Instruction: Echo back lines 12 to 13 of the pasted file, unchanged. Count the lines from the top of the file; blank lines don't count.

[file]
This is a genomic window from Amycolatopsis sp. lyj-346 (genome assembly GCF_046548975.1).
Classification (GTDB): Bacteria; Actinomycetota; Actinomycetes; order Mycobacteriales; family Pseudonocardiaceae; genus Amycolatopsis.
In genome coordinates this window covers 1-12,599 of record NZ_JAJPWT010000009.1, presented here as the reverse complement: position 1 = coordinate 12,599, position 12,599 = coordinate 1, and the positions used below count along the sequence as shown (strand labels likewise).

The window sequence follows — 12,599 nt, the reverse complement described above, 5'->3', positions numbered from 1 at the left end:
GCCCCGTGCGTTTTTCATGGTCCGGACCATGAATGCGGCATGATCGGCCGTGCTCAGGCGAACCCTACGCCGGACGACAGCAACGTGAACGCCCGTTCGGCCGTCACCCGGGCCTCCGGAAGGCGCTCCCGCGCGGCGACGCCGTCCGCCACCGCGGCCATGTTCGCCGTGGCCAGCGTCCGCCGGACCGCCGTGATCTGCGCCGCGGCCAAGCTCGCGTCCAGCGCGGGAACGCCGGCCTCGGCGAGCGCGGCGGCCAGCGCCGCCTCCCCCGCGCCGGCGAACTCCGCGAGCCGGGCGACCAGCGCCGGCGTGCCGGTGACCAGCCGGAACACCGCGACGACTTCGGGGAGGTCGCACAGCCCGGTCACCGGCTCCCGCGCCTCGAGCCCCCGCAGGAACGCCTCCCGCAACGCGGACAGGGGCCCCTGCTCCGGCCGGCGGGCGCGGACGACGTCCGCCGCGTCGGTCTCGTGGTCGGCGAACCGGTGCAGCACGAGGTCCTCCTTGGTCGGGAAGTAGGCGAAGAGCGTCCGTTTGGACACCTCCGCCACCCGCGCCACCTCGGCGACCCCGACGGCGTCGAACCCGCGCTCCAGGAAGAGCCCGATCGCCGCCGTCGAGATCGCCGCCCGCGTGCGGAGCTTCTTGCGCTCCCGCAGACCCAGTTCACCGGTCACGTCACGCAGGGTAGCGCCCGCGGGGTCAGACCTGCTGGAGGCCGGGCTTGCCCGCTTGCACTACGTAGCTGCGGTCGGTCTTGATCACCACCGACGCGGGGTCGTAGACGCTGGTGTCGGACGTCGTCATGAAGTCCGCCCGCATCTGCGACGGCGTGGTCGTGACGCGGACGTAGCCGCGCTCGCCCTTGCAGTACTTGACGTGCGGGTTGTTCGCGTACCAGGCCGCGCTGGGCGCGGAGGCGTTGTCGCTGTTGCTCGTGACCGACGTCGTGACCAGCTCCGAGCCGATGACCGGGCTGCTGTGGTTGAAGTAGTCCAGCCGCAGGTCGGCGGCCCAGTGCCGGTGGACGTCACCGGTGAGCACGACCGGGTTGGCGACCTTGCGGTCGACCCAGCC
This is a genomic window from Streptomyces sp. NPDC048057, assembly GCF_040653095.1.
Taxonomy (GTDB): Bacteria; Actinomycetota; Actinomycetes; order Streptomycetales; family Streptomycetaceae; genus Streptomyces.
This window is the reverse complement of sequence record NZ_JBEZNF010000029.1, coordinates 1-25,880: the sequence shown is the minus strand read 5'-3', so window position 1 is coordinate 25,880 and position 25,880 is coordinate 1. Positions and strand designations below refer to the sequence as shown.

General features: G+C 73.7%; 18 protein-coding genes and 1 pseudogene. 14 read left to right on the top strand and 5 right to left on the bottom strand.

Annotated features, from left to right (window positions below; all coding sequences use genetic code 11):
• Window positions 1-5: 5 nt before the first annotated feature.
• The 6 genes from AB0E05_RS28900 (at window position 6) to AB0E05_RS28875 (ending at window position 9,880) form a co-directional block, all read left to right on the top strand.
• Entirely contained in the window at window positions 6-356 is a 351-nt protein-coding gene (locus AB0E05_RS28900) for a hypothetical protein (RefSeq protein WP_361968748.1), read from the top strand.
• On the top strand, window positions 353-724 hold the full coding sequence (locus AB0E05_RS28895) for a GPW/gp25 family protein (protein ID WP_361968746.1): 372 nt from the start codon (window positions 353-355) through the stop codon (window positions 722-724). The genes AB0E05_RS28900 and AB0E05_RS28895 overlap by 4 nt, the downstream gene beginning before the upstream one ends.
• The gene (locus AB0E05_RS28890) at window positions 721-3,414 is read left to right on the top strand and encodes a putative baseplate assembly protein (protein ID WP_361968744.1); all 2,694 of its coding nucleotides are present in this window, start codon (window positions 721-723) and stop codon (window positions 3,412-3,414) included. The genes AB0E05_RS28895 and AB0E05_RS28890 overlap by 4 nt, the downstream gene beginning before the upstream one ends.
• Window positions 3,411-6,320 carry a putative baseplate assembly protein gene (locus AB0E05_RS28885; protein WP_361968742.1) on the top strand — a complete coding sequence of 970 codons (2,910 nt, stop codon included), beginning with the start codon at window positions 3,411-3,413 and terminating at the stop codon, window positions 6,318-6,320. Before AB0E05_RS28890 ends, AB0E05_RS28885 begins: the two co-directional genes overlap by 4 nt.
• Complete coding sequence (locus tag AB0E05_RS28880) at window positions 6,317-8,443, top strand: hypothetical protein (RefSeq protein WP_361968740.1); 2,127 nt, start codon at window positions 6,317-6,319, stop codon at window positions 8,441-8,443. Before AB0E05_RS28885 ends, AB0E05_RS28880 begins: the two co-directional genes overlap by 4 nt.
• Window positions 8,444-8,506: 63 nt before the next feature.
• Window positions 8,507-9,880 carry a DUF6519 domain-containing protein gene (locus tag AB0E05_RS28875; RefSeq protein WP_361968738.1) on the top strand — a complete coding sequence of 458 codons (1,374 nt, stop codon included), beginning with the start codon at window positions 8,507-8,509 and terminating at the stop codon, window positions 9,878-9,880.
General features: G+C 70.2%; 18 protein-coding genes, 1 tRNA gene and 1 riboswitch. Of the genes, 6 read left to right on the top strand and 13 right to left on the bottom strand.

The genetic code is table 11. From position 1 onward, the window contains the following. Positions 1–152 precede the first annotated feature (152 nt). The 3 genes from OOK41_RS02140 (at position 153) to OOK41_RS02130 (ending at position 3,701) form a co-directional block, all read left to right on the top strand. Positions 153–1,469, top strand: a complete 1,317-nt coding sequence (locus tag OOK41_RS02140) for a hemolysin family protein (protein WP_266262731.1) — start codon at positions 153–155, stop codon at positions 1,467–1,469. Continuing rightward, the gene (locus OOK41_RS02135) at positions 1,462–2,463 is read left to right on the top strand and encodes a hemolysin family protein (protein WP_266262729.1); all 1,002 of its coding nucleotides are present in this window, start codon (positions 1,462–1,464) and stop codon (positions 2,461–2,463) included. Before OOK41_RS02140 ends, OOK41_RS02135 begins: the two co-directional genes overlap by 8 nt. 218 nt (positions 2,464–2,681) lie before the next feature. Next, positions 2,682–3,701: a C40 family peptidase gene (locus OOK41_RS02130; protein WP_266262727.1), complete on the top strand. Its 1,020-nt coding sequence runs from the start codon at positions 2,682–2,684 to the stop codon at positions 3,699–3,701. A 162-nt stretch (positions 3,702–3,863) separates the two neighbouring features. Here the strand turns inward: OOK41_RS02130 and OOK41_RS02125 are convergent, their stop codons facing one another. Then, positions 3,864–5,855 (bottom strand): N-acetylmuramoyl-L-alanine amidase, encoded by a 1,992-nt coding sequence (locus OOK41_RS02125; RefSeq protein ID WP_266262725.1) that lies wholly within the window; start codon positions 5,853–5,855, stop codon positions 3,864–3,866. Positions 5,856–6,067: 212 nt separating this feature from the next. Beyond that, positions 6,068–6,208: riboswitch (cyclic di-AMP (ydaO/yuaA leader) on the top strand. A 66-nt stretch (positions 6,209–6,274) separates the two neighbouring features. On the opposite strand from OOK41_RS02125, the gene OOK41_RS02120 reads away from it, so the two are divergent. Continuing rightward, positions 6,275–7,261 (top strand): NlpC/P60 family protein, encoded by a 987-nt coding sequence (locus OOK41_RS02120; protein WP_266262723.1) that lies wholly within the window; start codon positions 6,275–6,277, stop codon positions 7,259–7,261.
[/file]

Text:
• The 6 genes from AB0E05_RS28900 (at window position 6) to AB0E05_RS28875 (ending at window position 9,880) form a co-directional block, all read left to right on the top strand.
• Entirely contained in the window at window positions 6-356 is a 351-nt protein-coding gene (locus AB0E05_RS28900) for a hypothetical protein (RefSeq protein WP_361968748.1), read from the top strand.